France’s central bank head has warned that the recent turmoil in the UK’s bond markets illustrates the “vicious loop” governments face if they undermine efforts by rate-setters to curb soaring inflation.
François Villeroy de Galhau, who sits on the European Central Bank’s rate-setting governing council, said in an interview that the sharp rise in the British government’s cost of borrowing after it unveiled £45bn worth of unfunded tax cuts last month highlighted the importance of “a consistent policy mix” between central banks and lawmakers.
Underlining the risks of fiscal expansion at a time of rapidly rising interest rates, the Banque de France governor said: “If you have a monetary policy with an anti-inflationary stance and there are doubts about whether your fiscal policy will fuel inflation, then you really risk nurturing a vicious loop.”
The sell-off in gilts forced the Bank of England to intervene to halt the collapse of parts of the UK’s pensions industry, which the Banque de France governor cautioned was the latest example of the non-bank financial sector’s vulnerability to cash crunches.
He urged global regulators at the Financial Stability Board to “deliver now on clearer and stricter rules” to ensure funds and traders build up stronger liquidity buffers. “We need more data and in each jurisdiction we need some kind of liquidity stress testing,” he said.
Comparing the UK turmoil with the money market fund panic after the Covid-19 pandemic hit in 2020 and a collateral shortage at energy traders after Russia invaded Ukraine in February, Villeroy said: “They have one thing in common and it is about the liquidity of non-banks.”
The UK government concluded an about-turn on Monday after new chancellor Jeremy Hunt announced he would ditch two-thirds of the tax cuts announced by his predecessor Kwasi Kwarteng, who was sacked on Friday.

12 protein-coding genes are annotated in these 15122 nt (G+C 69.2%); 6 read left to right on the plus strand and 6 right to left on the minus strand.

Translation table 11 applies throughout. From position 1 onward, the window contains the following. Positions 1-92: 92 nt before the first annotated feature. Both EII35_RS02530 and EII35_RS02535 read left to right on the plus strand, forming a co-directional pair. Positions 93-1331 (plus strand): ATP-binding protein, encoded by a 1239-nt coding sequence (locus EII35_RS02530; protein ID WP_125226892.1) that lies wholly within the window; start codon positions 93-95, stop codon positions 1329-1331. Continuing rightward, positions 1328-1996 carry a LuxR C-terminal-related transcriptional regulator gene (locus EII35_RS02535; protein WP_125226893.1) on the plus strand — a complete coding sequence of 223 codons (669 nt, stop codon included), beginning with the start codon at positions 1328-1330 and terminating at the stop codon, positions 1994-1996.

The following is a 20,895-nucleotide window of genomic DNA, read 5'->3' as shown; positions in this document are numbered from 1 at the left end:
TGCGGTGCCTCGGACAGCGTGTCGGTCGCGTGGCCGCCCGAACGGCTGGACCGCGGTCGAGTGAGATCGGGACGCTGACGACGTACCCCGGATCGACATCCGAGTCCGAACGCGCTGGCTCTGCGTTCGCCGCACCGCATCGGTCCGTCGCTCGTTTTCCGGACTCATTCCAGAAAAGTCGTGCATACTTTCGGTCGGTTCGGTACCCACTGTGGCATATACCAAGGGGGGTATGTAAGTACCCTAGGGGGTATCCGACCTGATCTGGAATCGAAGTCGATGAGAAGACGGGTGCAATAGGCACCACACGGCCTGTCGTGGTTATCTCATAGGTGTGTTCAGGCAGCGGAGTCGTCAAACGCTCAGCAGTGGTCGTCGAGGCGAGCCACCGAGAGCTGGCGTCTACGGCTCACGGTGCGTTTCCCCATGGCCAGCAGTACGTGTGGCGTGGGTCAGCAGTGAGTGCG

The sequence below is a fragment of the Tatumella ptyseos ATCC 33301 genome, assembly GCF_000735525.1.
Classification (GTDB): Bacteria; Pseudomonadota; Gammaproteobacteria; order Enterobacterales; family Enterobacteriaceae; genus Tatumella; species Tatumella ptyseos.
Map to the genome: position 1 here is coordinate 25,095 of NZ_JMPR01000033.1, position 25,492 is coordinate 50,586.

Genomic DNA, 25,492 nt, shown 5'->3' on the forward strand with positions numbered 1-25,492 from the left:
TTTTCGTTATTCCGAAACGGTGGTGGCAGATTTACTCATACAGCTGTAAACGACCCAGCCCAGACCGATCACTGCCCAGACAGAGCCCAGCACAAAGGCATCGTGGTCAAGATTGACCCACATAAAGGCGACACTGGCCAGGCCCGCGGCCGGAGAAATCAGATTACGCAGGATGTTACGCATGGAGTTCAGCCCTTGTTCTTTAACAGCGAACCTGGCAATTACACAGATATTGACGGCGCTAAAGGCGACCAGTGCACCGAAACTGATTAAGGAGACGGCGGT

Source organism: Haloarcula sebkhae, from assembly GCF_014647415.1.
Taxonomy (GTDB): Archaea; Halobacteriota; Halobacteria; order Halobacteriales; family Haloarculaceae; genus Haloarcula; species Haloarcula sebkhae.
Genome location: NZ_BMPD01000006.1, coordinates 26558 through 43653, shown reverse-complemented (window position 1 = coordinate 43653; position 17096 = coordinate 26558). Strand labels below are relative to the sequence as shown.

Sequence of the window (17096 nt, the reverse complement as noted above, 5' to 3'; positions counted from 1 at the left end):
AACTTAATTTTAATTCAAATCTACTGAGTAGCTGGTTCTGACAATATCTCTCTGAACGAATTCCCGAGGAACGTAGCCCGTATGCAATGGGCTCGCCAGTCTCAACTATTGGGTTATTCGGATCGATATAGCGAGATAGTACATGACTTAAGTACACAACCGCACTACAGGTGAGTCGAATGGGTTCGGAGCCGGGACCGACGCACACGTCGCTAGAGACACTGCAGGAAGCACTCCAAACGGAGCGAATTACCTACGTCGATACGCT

Laughing with disbelief at recent events in the UK, which he said had dominated the IMF and World Bank annual meetings in Washington last week, Villeroy declined to comment on the specifics of the UK case but said he did not anticipate major euro area governments repeating the mistake.
While governments in the currency bloc are yet to encounter the turmoil seen in the UK over recent weeks, they are spending big to cushion the blow of surging energy prices on businesses and households. Economists, including those at the IMF, believe the energy packages raise the risk high inflation becomes entrenched.
Villeroy said the measures were “understandable”, however. France’s energy price cap, which has limited electricity price increases at 4 per cent this year and frozen domestic gas prices, had helped to keep inflation at a more manageable 6.2 per cent — the lowest in the eurozone — up until now. “As far as these measures remain targeted and temporary — and time will tell — they are rather helpful.”
The ECB raised rates by 1.25 percentage points over the summer to combat record-high inflation of 10 per cent — five times its 2 per cent goal — and is set to increase its deposit rate by 0.75 percentage points to 1.5 per cent next Thursday.
France’s president, Emmanuel Macron, told Les Echos in an interview published on Monday that he was concerned by the view that demand needed to “be shattered” through aggressive monetary tightening “to better contain inflation”.
Villeroy declined to comment on Macron’s concerns. But he expressed irritation at the idea the ECB risked pushing the economy into recession, saying this “misses the point”. The “predominant” risk was not higher rates, but the energy crisis.
The ECB would continue to “go quickly” until its deposit rate reached 2 per cent — the so-called neutral rate of interest at which it neither stimulates nor restricts the economy — at the end of the year. Any increases beyond that point would be at “a more flexible and slower pace”, he said.
The ECB aims to start shrinking the €9tn balance sheet that ballooned during the pandemic once rates are at neutral. Villeroy said from the end of this year the bank could stop replacing some of the bonds maturing under its €3.26tn asset purchase programme.
Before that, private lenders should be encouraged to repay the €2.1tn of ultra-cheap loans made by the ECB under its targeted longer-term refinancing operations (Tltro), he said.
The Tltros were designed to encourage lenders to keep lending during the pandemic by providing them with financing at minus 1 per cent. However, rising rates mean lenders are now in line for a risk-free profit of more than €25bn.
Shrinking the balance sheet would be handled with care, he said. “Let us start clearly but cautiously, and then accelerate gradually.”